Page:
Can I be tenacious again? Can I regain my muchness?
There is a scene in The Last Airbender with a group of earthbenders who are content to be in prison. Ang, the main character, chides them, “There is earth all around you! Under your feet!” They have the means to fight back, to create change, yet they needed someone to remind them.
Do I have what it takes to change? To find out, I just need to latch onto my muchness. If I can find it.

The Miracle of Prayer

So often I approach prayer as a discipline. I need to do it each day, preferably on schedule. I allot time for it. Usually in the morning before the day has begun. And then I try to fulfill my obligation to actually do it.
More frequently I forget to as it falls prey to other urgent priorities. Sometimes apathy is just greater than the obligation to pray. And, depending on the reason for not praying, I feel guilty about it and vow to do better next time. Or just continue to not do it because it is always easier to not do something than it is to do it.
Then I hear tales of people that pray beyond any sense of what I consider reasonable, great preachers or saints that prayed large portions of their days or prayed extensively before making any decision. Again, this either heaps guilt because there is some intrinsic implication that I have failed because I don’t pray like that. Or I consider those guys freaks and write them off and discredit their experiences. I can’t deliver those kinds of obligations
But how did it end up being an obligation?
The God of all creation, the wonderful and almighty God himself has offered us the chance to pray and somehow we have reduced it to an obligation.
Now, the hard part of writing this is to do so in a way not to heap a new kind of guilt on everybody. The Church has too much of that already. Think how much shorter the road to heaven would be without all the side guilt trips.
What I’m hoping I can do here is change how we think about prayer.
Rather than an obligation, prayer should be approached as a privilege. And this is why.
How many songs have been written about the amazing fact that God loves us and cares for us? How often have we been asked to ponder the fact that Jesus cared enough about us as sinners that he would die to redeem us and set us free from the curse of sin? A holy God called us holy because he restored us through the sacrifice of his son, and by the very proclamation of holiness made us holy.
This is truly the most boggling part of Christian faith. God loves us. Jesus loves us. The Holy Spirit loves. They want to be in relationship with us. They want to be part of our lives and express their love to us. And all the miraculous events of history have been expressions of that from the first second of creation to the incarnation, the crucifixion, the resurrection and the ascension. To even the fact that I am breathing at this very moment and so are you. Expressions of mercy and grace and love of the great and glorious God we worship and serve are boundless.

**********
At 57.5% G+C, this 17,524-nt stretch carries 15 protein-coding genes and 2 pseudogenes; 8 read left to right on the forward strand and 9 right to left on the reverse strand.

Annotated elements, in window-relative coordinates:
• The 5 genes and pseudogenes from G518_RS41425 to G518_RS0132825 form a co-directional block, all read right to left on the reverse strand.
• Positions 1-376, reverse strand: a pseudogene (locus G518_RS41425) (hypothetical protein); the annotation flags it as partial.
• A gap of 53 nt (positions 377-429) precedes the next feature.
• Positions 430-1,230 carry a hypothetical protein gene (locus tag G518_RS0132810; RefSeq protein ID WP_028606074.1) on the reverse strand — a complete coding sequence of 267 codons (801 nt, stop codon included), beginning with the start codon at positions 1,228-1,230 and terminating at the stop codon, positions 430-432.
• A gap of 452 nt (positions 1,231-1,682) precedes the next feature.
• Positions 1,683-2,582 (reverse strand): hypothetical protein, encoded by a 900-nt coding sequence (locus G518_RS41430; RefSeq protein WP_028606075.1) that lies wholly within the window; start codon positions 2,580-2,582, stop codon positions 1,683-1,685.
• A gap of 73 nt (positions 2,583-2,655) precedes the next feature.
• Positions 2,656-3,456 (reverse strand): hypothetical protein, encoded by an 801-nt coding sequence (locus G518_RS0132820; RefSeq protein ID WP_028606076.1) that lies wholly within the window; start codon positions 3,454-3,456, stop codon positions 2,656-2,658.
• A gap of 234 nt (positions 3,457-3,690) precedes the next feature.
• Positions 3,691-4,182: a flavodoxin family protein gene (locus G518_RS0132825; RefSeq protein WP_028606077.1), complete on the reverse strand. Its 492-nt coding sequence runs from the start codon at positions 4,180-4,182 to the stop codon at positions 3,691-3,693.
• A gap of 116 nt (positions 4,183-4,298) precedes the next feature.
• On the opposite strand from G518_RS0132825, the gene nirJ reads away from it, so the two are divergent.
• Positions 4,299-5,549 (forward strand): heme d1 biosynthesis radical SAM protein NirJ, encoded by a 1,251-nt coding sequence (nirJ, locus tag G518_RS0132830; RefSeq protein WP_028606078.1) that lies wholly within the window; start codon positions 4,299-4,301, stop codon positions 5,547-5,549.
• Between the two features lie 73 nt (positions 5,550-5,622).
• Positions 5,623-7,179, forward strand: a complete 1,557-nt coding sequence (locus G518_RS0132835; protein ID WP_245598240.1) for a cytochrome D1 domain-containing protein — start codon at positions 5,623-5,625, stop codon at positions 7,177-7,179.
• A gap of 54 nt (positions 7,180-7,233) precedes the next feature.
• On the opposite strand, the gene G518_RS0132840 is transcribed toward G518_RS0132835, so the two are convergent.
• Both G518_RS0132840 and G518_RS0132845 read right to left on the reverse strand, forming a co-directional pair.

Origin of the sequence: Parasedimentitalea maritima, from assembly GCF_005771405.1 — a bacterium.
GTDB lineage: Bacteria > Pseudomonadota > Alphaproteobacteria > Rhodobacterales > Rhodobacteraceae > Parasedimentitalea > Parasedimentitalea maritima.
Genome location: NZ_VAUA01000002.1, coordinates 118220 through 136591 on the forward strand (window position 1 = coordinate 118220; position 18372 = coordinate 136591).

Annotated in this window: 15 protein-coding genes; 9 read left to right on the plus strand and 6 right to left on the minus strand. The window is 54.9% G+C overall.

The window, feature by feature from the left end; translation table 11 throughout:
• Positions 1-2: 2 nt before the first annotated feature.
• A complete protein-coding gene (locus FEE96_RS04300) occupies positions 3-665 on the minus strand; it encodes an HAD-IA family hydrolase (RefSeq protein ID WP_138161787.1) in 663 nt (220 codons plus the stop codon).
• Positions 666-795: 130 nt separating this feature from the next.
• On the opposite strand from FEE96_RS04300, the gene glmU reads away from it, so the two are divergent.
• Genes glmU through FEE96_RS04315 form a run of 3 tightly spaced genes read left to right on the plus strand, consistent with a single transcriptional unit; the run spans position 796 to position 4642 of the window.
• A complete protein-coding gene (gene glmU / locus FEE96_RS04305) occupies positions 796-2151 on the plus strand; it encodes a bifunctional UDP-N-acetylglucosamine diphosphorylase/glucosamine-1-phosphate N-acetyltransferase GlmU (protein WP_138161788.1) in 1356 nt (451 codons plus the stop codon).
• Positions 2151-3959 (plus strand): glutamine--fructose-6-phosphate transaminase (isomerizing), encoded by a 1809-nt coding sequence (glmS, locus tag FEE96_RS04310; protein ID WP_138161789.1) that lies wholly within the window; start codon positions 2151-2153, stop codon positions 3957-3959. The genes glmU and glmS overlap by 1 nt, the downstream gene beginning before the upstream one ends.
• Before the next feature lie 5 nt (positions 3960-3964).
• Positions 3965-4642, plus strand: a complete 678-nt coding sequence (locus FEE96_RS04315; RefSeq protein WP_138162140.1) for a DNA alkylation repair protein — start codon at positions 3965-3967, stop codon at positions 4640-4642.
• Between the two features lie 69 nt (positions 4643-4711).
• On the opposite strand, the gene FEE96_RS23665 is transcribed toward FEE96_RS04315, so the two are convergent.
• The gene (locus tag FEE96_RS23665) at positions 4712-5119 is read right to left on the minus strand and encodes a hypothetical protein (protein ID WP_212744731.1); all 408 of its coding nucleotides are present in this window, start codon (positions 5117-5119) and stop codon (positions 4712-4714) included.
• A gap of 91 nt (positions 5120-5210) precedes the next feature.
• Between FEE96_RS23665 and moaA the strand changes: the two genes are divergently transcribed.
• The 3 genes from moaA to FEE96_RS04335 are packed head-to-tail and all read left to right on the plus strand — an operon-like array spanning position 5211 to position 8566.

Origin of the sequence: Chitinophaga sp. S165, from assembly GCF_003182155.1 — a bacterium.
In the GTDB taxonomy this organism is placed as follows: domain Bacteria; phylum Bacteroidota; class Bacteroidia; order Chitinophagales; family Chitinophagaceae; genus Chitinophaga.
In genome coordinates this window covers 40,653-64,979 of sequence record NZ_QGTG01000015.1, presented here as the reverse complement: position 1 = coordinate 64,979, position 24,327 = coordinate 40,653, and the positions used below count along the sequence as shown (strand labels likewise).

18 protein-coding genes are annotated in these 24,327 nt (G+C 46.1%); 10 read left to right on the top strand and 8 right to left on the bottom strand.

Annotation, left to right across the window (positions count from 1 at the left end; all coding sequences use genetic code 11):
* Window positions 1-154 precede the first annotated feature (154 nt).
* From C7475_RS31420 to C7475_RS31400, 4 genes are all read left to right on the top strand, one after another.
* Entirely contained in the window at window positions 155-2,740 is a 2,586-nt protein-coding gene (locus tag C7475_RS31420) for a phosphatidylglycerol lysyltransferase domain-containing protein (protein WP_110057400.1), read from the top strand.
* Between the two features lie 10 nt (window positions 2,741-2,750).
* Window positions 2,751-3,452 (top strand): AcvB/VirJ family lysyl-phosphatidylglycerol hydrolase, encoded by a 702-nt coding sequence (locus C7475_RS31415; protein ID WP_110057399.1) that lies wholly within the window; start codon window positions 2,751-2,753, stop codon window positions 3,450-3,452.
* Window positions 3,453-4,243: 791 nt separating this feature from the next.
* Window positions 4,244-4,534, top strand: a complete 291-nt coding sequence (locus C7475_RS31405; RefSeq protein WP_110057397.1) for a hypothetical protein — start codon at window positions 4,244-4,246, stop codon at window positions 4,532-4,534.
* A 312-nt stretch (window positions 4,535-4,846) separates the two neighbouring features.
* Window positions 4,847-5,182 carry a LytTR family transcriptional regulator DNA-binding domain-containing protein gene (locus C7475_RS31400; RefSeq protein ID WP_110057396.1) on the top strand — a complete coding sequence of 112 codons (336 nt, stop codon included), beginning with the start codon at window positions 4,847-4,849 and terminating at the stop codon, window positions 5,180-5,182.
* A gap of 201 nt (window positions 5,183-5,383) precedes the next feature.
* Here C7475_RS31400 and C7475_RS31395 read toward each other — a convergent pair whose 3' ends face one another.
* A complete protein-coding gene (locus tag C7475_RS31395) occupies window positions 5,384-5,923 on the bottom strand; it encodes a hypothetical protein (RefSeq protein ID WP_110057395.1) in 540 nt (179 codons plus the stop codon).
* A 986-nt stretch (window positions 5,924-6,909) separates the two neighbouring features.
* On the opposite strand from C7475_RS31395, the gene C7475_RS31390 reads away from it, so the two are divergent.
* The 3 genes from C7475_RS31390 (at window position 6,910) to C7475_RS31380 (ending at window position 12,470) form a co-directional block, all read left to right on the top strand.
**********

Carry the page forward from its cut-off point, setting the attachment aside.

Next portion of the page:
And he did all that, and continues to do all that for us. He did it for the generations before us and will continue to do it for the generations to come. He does all this for those we love and those we hate. God’s love is abundant. Illogical, perhaps, from a human perspective, but is all the more amazing for that.
And this astounding fact needs to pervade our theology. It needs to seep into practice of faith. It needs to mold our relationship with God and our following of Jesus. It needs to redefine how we relate to the people around us.
The more I grow to understand the depths of God’s love for us, the more I realize that this is truly the greatest miracle of all. I find it far too easy to disdain people I think are below me. Sometimes, I treat them as less than human.
I am truly, significantly less than God, yet he pursues me as a person of great value to him. He does the same for all of us, even those I disdain.
So, in light of this miracle of God desiring to connect with us, to be part of our lives, I want to look at the privilege of prayer. This is our chance to communicate with God. He wants to hear from us. He wants to talk with us, to know what we’re feeling and to speak to us. Everyone of us.
Recall some point in your life when you have been madly in love with someone. Remember that craving to speak with them? To hear their voice? That is God’s perspective on prayer. He’s eager to talk to us. He craves to hear us speak to him. He longs to share his heart with us. Just the very act of raising our voice to speak with him and sharing our heart with him gives him joy. When we pray, we cause God to smile.
God delights in us. And we forget it all the time. He constantly reminds us. As we spend time in prayer we can know this in a deeper way. Spend time with him and you can experience this joy and delight.
And how does that knowledge change us? Not just acknowledging that this is a theological fact, I mean knowing it. To quote the oracle form the film The Matrix, “It’s like being in love. You know it, from balls to bones.” Once this truth moves from a concept and into the reality of our lives, we will live very differently.
We most certainly will pray very differently.
So, I ask, why aren’t we diving into prayer as boldly and passionately as we can? I pray as you ponder that question that guilt will stay far from you and that you can see what really is in the way. The lover of your soul wants to whisper in your ear; run to meet him as if you were smitten with him, longing to spend time with him, aching to hear his voice.
Just like he is pining for you.